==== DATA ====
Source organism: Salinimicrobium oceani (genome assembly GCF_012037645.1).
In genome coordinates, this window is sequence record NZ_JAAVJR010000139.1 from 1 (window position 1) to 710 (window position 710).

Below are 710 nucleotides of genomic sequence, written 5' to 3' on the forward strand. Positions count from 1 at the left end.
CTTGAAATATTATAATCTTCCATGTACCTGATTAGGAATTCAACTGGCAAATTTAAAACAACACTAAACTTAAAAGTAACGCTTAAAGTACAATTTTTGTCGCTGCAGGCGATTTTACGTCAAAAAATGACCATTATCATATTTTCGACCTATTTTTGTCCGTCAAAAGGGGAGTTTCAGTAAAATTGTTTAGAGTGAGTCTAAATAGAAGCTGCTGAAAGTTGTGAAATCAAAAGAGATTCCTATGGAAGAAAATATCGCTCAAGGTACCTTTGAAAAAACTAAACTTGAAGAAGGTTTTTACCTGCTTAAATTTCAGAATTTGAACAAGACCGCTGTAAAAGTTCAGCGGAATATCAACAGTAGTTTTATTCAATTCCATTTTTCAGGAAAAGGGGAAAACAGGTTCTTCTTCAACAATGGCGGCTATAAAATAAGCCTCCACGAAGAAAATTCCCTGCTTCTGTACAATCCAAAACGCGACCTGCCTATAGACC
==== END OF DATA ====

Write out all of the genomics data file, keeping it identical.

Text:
Source organism: Salinimicrobium oceani (genome assembly GCF_012037645.1).
In genome coordinates, this window is sequence record NZ_JAAVJR010000139.1 from 1 (window position 1) to 710 (window position 710).

Below are 710 nucleotides of genomic sequence, written 5' to 3' on the forward strand. Positions count from 1 at the left end.
CTTGAAATATTATAATCTTCCATGTACCTGATTAGGAATTCAACTGGCAAATTTAAAACAACACTAAACTTAAAAGTAACGCTTAAAGTACAATTTTTGTCGCTGCAGGCGATTTTACGTCAAAAAATGACCATTATCATATTTTCGACCTATTTTTGTCCGTCAAAAGGGGAGTTTCAGTAAAATTGTTTAGAGTGAGTCTAAATAGAAGCTGCTGAAAGTTGTGAAATCAAAAGAGATTCCTATGGAAGAAAATATCGCTCAAGGTACCTTTGAAAAAACTAAACTTGAAGAAGGTTTTTACCTGCTTAAATTTCAGAATTTGAACAAGACCGCTGTAAAAGTTCAGCGGAATATCAACAGTAGTTTTATTCAATTCCATTTTTCAGGAAAAGGGGAAAACAGGTTCTTCTTCAACAATGGCGGCTATAAAATAAGCCTCCACGAAGAAAATTCCCTGCTTCTGTACAATCCAAAACGCGACCTGCCTATAGACC